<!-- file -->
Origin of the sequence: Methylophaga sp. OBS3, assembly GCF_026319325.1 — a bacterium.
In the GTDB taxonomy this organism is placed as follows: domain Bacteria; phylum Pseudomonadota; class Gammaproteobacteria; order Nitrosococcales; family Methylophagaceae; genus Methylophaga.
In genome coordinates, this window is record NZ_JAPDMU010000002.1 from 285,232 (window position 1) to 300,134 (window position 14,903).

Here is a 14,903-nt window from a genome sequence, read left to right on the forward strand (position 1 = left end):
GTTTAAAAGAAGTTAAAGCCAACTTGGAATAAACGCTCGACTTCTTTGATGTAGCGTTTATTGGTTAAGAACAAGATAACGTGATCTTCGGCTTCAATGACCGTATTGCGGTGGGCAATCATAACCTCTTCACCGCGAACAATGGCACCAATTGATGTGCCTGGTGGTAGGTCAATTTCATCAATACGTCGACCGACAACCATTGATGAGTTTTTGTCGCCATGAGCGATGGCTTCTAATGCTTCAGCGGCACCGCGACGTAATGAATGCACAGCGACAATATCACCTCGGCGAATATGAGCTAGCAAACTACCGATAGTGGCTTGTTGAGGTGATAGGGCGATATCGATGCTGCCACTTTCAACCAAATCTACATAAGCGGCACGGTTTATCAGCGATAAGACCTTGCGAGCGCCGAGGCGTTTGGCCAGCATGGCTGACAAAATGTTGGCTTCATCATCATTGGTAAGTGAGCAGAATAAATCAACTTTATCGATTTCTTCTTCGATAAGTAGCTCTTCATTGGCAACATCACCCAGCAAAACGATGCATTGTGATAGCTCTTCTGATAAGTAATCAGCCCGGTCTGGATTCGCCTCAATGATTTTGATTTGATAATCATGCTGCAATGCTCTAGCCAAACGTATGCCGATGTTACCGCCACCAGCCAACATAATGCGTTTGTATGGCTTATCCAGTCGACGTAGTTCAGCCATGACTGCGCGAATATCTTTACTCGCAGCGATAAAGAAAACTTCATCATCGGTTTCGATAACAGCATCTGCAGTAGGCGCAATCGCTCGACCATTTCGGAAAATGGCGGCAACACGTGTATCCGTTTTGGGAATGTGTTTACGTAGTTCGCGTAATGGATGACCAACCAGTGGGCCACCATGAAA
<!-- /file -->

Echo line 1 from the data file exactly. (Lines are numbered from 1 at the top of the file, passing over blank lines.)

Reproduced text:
Origin of the sequence: Methylophaga sp. OBS3, assembly GCF_026319325.1 — a bacterium.